Though I find Bohemian Rhapsody missed opportunity dragged down by formulas and clichés, Rami Malek’s performance is a thrilling interpretation of Freddie Mercury’s immense physical presence and flair. Further, within the confines of the film the soundtrack employs their music effectively to illustrate their range as composers and performers. Incidentally, the film’s soundtrack (which is mostly greatest hits with a few live clips) has been a major album seller this fall and reignited interest in Queen’s vast catalog.



Notable Films (Based on what I have seen so far. Films are listed in order of preference):


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Sorry to Bother You (Directed by Boots Riley)

Dizzying and delightfully surreal Oakland based meditation on money, authenticity, art and love with the most inspired plot twist in years.


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Blindspotting (Directed by Daveed Diggs)

A hip-hop fueled buddy movie with provocative insights about race and gentrification in Oakland.


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Can you ever forgive me? (Directed by Marielle Heller)

Surly anti-heroes, brilliantly portrayed by Melissa McCarthy and Richard E. Grant, con New York’s early 1990s literary trade (temporarily) without a trace of sentimentality.


Three Identical Strangers (Directed by Tim Wardle)

A seemingly upbeat chronicle of three twins separated at birth challenges you to reconsider everything you think you know and becomes a fascinating detective story.


BlacKkKlansman (Directed by Spike Lee)

Spike Lee employs elements from Ron Stallworth’s autobiography chronicling his experiences as a black cop who integrates Colorado Springs’s police force in the 1970s as a catalyst for a broader look at racial identity then and now.


The Wife (Directed by Björn Runge)

Glenn Close unravels in a tense trickle in her role as a thankless wife living in the shadows of her husband, a feted author who receives the Nobel Prize in Literature in this adaptation of Meg Wolitzer’s novel.


Won’t You Be My Neighbor? (Directed by Morgan Neville)

A straightforward yet compelling look at a very layered public figure (Fred Rogers, aka Mr. Rogers) whose innovations redefined the way television spoke to children and expanded the notion of education.


Leave No Trace (Directed by Debra Granik)

An admirably lean and engaging depiction of a traumatized war veteran attempting to shelter his teenaged daughter from the world without realizing she is readier for it than him.


Notable Film performances (in alphabetical order):

Armie Hammer (Sorry to Bother You)

Ben Foster (Leave No Trace)

Daveed Diggs (Blindspotting)

Glenn Close (The Wife)

Lady Gaga (A Star is Born)

*Lakeith Stanfield (Sorry to Bother You)

Letitia Wright (Black Panther)

Lucas Hedges (Boy Erased)

Maura Tierney (Beautiful Boy)

*Melissa McCarthy (Can you ever forgive me?)

Michael B. Jordan (Black Panther)

Rafael Casal (Blindspotting)

Rami Malek (Bohemian Rhapsody)

Richard E. Grant (Can you ever forgive me?)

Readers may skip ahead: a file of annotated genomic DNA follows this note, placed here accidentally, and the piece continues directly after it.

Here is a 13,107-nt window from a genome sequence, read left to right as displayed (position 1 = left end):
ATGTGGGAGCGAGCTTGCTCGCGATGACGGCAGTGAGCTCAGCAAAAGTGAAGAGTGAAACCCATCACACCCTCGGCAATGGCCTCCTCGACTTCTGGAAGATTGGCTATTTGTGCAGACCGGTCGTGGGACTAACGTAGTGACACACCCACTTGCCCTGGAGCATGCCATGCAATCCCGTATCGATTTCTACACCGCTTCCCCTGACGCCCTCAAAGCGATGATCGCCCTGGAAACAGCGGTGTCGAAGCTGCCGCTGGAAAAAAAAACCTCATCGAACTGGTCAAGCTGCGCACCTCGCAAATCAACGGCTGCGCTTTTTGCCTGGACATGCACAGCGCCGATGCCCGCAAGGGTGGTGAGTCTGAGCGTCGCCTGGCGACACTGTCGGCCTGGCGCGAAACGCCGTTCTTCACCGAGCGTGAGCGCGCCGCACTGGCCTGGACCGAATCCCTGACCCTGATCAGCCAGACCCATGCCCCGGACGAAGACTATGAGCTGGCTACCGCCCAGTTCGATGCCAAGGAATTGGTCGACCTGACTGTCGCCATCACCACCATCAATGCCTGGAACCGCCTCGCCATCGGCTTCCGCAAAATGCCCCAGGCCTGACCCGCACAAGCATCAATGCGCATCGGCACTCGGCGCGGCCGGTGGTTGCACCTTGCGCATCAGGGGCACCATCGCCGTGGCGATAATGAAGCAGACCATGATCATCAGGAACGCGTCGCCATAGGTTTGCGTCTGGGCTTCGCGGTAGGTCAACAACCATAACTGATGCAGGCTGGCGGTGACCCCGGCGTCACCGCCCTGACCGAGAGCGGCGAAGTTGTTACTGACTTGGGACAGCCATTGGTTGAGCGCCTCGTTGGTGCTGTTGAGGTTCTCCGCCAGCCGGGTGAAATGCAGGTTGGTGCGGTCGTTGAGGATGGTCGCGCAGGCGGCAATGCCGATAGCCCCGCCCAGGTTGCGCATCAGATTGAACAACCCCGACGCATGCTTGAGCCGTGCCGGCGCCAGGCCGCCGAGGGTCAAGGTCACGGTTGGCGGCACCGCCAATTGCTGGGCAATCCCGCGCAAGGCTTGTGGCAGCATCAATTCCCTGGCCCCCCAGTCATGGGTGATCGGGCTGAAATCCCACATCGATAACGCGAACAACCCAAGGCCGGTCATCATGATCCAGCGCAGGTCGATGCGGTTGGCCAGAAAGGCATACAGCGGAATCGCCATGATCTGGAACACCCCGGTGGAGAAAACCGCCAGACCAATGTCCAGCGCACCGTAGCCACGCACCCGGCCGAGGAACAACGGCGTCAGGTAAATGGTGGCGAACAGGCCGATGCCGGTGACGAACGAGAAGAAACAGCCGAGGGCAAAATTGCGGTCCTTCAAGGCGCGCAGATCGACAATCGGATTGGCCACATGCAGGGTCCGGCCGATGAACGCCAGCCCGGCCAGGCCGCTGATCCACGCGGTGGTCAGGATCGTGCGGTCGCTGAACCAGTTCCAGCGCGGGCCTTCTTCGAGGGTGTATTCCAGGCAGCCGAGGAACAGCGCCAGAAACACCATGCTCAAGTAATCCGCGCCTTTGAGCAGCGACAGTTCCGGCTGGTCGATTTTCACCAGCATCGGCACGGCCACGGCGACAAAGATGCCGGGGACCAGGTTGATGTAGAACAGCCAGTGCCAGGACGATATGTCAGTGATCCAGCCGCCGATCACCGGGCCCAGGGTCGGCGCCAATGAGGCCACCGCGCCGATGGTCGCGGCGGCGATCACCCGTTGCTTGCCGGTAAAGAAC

Thomasin McKenzie (Leave No Trace)

Topher Grace (BlacKkKlansman)


(*= My favorite film performances of the year)


Notable musician deaths (A selective list):


Aretha Franklin’s signature ‘60s songs “Respect,” “Think” and “Dr. Feelgood” helped secure her status as the “Queen of Soul,” though she had a broad stylistic range.

Aretha Franklin’s signature ‘60s songs “Respect,” “Think” and “Dr. Feelgood” helped secure her status as the “Queen of Soul,” though she had a broad stylistic range.

Charles Aznavour: Cabaret vocalist, songwriter and actor

Marty Balin (Jefferson Starship): Rock vocalist and songwriter

Bob Dorough: Jazz vocalist and composer

Bob Dorough wrote jazz classics like “Devil May Care” and the songs for the TV series  Schoolhouse Rock .

Bob Dorough wrote jazz classics like “Devil May Care” and the songs for the TV series Schoolhouse Rock.

Dennis Edwards (Temptations): Vocalist

Aretha Franklin: Vocalist, writer, songwriter and actress

Hugh Masekela: Vocalist, writer, and activist

Hugh Masekela was born in South Africa and was notable for his music and his anti-apartheid activism.

Hugh Masekela was born in South Africa and was notable for his music and his anti-apartheid activism.

Dolores O’Riordan (The Cranberries): Rock vocalist and songwriter

Yvonne Staples (The Staple Singers): R&B and gospel vocalist

Nancy Wilson: Vocalist, actress and radio and talk show host

Nancy Wilson was one of the most versatile voices in American popular music achieving success in the pop, jazz and R&B fields.

Nancy Wilson was one of the most versatile voices in American popular music achieving success in the pop, jazz and R&B fields.



The stories behind the art: Notes on Pose

27 years ago, filmmaker Jeannie Livingston’s documentary Paris Is Burning propelled New York’s drag ball scene from a clandestine pleasure for those in the know to a feast for broader public consumption. In addition to winning acclaim for Livingston, the film garnered attention from journalists and academics who looked toward the scene as a hip trend warranting analysis. Overlapping the film was Madonna’s hit “Vogue” (video and song) a commercialized take on the intricate choreography of the scene tailored for MTV and top 40 radio.


FX's summer series  Pose  offers a radical representation of Black and Latinx trans and queer lives.

FX's summer series Pose offers a radical representation of Black and Latinx trans and queer lives.